As the end of the year approaches, you might be scrambling to get your 2016 roadmap together. If you’re planning release dates for features you want to work on in the upcoming year, my best advice to you is stop right now. Your priorities are going to change, and you won’t be able to adjust to changes if you’re tied down to dates.
Product management is based on hypothesis, testing, and iterations. Think of your product as an ongoing experiment. As you’re solving a particular problem, new discoveries and unplanned issues force you to change the way you approach it.
This is what we call “Lean Product Management” in the product world.
Planning for new features on a quarterly basis without considering this will essentially cause your product to crumble. That’s when you end up feeling a little like this:
Jeff Gothelf, Principal at Neo, said this recently at a panel for product managers: “Changing directions means admitting you were wrong. And most companies don’t reward being wrong.”
And as a product manager, you’re going to be wrong a lot. You’re building a product that’s never been built. You’re releasing it into a competitive landscape that’s always undergoing change, and competing with other products that are themselves always morphing and improving. The reality is that you will definitely be wrong.
Yet product managers don’t change directions as often as they need to, because this is what they’ve done:
- They’ve commited features on their roadmaps with deadlines
- They don’t have a way to go back and cancel a feature or switch priorities because it would make everyone else freak out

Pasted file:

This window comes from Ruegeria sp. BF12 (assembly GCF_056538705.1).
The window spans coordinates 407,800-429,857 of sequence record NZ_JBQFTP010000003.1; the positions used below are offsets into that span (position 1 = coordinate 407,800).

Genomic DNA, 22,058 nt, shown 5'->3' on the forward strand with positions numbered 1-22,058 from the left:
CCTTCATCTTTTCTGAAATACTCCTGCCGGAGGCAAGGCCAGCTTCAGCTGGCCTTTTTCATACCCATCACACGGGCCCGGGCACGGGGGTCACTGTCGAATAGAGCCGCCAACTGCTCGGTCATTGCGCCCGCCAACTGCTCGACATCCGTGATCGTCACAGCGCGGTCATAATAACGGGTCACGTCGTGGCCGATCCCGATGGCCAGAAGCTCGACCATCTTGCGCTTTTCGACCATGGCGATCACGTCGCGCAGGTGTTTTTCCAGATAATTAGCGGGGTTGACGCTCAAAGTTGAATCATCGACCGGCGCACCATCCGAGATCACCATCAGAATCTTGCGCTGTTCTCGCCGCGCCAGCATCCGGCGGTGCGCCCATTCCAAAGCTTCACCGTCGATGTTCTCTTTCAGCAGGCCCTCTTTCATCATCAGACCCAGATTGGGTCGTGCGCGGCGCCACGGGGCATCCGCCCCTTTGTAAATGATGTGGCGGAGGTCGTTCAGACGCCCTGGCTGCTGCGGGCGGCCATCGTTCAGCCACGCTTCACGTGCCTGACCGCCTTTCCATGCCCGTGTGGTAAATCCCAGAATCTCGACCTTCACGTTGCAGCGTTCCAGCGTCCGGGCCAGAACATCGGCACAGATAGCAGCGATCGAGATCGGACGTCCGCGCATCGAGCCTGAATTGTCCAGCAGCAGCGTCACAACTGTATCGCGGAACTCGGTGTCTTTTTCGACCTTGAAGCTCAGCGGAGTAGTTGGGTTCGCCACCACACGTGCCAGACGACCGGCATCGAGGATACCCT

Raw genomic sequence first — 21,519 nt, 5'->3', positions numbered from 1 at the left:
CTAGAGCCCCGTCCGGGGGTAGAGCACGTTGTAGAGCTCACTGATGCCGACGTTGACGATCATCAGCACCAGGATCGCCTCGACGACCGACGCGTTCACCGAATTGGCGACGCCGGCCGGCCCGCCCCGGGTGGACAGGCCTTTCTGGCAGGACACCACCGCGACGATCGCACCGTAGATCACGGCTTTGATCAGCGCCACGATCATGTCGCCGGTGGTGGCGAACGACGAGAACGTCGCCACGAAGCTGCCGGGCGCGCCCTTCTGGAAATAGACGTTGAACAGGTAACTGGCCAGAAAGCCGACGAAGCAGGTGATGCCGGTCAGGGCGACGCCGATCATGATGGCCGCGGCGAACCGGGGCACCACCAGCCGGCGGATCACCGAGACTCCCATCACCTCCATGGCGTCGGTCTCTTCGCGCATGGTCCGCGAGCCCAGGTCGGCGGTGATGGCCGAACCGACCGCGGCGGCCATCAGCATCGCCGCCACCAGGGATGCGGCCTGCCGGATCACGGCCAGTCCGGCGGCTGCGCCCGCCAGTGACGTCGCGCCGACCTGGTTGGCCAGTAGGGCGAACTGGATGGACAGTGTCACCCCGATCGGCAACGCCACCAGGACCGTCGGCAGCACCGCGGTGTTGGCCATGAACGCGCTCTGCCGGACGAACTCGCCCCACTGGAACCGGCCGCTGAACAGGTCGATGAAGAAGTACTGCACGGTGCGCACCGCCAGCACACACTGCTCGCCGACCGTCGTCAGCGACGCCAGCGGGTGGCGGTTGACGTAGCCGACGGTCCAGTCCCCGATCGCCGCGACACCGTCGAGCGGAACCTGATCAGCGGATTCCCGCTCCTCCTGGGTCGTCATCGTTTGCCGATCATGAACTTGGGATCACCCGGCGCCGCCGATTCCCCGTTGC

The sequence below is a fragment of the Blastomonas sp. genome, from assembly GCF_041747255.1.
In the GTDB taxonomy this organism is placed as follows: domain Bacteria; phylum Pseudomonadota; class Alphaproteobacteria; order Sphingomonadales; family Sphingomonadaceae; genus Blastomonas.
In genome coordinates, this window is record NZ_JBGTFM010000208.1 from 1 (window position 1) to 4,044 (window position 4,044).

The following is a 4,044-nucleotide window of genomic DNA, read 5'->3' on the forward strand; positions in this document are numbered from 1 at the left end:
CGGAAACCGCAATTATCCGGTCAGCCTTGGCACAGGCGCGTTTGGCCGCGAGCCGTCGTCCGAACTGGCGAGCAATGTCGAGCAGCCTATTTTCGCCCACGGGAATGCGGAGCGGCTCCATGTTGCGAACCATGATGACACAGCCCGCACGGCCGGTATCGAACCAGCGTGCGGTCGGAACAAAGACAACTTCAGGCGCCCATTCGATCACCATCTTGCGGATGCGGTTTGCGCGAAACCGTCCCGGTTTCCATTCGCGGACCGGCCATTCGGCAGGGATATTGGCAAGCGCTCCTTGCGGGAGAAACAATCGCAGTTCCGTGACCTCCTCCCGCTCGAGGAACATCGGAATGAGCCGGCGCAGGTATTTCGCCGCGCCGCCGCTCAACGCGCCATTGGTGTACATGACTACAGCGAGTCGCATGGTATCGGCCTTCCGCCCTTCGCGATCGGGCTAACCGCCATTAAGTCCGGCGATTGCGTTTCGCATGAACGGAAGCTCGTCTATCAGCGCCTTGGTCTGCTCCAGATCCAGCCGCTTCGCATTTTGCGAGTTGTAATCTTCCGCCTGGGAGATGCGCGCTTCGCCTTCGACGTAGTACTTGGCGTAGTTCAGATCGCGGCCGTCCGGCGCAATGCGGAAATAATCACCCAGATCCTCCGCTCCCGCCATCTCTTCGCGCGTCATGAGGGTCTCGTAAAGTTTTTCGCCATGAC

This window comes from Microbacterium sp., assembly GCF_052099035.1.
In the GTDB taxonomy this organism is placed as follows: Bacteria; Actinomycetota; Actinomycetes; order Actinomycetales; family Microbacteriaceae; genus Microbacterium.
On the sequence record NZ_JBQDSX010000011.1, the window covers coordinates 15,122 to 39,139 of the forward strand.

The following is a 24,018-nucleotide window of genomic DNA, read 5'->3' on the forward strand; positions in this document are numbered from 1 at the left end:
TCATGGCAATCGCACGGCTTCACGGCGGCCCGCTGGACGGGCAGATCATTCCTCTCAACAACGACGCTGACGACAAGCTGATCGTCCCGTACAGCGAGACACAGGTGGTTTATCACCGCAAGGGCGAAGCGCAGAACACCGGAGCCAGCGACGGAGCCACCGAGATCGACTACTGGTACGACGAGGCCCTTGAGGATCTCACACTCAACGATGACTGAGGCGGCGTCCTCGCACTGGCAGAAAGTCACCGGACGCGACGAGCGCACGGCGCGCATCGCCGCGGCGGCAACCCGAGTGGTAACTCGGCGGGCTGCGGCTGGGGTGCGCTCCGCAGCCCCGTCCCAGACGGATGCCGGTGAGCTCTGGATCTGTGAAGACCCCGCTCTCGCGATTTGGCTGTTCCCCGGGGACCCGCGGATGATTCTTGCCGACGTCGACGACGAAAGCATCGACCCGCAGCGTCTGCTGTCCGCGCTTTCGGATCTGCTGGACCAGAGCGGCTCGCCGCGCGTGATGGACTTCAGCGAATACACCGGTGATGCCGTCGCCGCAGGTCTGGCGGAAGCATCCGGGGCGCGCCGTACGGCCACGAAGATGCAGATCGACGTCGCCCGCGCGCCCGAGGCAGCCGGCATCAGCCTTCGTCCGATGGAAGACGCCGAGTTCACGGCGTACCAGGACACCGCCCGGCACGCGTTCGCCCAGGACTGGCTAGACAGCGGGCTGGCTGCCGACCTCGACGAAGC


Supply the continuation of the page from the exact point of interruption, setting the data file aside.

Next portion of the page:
Even if they know a feature should no longer be built, they can’t change course. In the agile world, that’s disastrous…and also a bit perplexing. You’re not building a car or an oven. You don’t need to stick to the plan. You should be able to change that plan, move your soldiers around and charge forward!
So what can you do instead?
Focus on solving problems
Instead of promising unrealistic deliverables, take a look at the status of your product today. Look to your customer feedback, usage analytics, and your product’s conversion metrics.
Here, you should be able to identify themes that you can improve, like your onboarding process, or areas of your product that are going unused. These themes are your roadmap cards.
Once you have your cards set up, sort through your idea backlog and user stories, and prioritize them. Repeat the same process with each card.
A theme-based roadmap, communicates three key things to your clients and internal stakeholders:
- The problems you are trying to solve
- The steps you will take to solve said problems
- Your current, near term, and future priorities
Most importantly, you’re communicating that you can and will adjust to upcoming changes. Your ability to change gears is far more important to clients than your ability to deliver on a priority that is no longer a priority.
Remember the famous words: “Don’t give them what they want, give them what they need.”
Make sure your entire team is on the same page
As you focus on which problems to solve, make sure that the rest of your team — including sales, marketing, and support — are all on the same page. Put your emphasis on the outcomes you want to work towards together.
Quit worrying about next year’s release dates. It’s not like you’re not starting a brand new product from scratch on Jan 1st.
Rather, you’re continuing to iterate and improve on what you left off a few weeks back.
Don’t get caught up in the frenzy of starting afresh, and certainly don’t try to map out your entire year — we’ve already told you dates are counter-productive. Set yourself up for success by setting achievable goals that are tied to solving problems and learning from the mistakes of the previous year.
Take advantage of the holiday season by buying warming spiced lattes for anyone who’ll sit and go over your wireframes, value props and goals for the coming year. If you really want to spend some time working on your roadmap this month,outline the problems that are most important to solve.